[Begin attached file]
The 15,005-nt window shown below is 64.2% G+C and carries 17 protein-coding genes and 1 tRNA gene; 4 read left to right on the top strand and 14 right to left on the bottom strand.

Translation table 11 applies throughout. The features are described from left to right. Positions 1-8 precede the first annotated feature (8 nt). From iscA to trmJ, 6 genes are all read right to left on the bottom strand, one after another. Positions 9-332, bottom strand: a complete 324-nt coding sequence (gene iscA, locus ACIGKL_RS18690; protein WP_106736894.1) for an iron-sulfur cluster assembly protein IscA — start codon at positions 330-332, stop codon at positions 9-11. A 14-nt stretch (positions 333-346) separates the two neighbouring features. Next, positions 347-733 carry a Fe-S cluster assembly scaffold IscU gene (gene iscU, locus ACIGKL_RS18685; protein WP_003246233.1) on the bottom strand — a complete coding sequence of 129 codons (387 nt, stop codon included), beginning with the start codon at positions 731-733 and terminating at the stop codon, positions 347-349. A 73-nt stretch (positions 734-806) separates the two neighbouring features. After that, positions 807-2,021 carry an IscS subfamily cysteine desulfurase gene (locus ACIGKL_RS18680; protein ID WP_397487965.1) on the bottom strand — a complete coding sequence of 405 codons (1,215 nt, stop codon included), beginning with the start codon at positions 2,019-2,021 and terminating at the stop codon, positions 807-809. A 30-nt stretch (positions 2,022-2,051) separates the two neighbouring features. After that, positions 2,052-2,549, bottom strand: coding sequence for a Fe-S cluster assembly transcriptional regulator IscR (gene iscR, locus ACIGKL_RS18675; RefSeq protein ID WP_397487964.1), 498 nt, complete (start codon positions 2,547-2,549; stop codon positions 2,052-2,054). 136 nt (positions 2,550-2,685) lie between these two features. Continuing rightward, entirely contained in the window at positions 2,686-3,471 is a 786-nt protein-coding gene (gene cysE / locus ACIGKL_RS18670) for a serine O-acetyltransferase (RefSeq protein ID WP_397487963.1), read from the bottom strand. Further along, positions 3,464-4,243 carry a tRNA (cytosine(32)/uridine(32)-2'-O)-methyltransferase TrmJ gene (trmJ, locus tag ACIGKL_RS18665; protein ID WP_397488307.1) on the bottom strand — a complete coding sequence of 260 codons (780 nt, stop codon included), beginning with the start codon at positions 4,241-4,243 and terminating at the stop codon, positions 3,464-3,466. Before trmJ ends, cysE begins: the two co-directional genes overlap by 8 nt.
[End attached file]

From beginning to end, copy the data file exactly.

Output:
The 15,005-nt window shown below is 64.2% G+C and carries 17 protein-coding genes and 1 tRNA gene; 4 read left to right on the top strand and 14 right to left on the bottom strand.

Translation table 11 applies throughout. The features are described from left to right. Positions 1-8 precede the first annotated feature (8 nt). From iscA to trmJ, 6 genes are all read right to left on the bottom strand, one after another. Positions 9-332, bottom strand: a complete 324-nt coding sequence (gene iscA, locus ACIGKL_RS18690; protein WP_106736894.1) for an iron-sulfur cluster assembly protein IscA — start codon at positions 330-332, stop codon at positions 9-11. A 14-nt stretch (positions 333-346) separates the two neighbouring features. Next, positions 347-733 carry a Fe-S cluster assembly scaffold IscU gene (gene iscU, locus ACIGKL_RS18685; protein WP_003246233.1) on the bottom strand — a complete coding sequence of 129 codons (387 nt, stop codon included), beginning with the start codon at positions 731-733 and terminating at the stop codon, positions 347-349. A 73-nt stretch (positions 734-806) separates the two neighbouring features. After that, positions 807-2,021 carry an IscS subfamily cysteine desulfurase gene (locus ACIGKL_RS18680; protein ID WP_397487965.1) on the bottom strand — a complete coding sequence of 405 codons (1,215 nt, stop codon included), beginning with the start codon at positions 2,019-2,021 and terminating at the stop codon, positions 807-809. A 30-nt stretch (positions 2,022-2,051) separates the two neighbouring features. After that, positions 2,052-2,549, bottom strand: coding sequence for a Fe-S cluster assembly transcriptional regulator IscR (gene iscR, locus ACIGKL_RS18675; RefSeq protein ID WP_397487964.1), 498 nt, complete (start codon positions 2,547-2,549; stop codon positions 2,052-2,054). 136 nt (positions 2,550-2,685) lie between these two features. Continuing rightward, entirely contained in the window at positions 2,686-3,471 is a 786-nt protein-coding gene (gene cysE / locus ACIGKL_RS18670) for a serine O-acetyltransferase (RefSeq protein ID WP_397487963.1), read from the bottom strand. Further along, positions 3,464-4,243 carry a tRNA (cytosine(32)/uridine(32)-2'-O)-methyltransferase TrmJ gene (trmJ, locus tag ACIGKL_RS18665; protein ID WP_397488307.1) on the bottom strand — a complete coding sequence of 260 codons (780 nt, stop codon included), beginning with the start codon at positions 4,241-4,243 and terminating at the stop codon, positions 3,464-3,466. Before trmJ ends, cysE begins: the two co-directional genes overlap by 8 nt.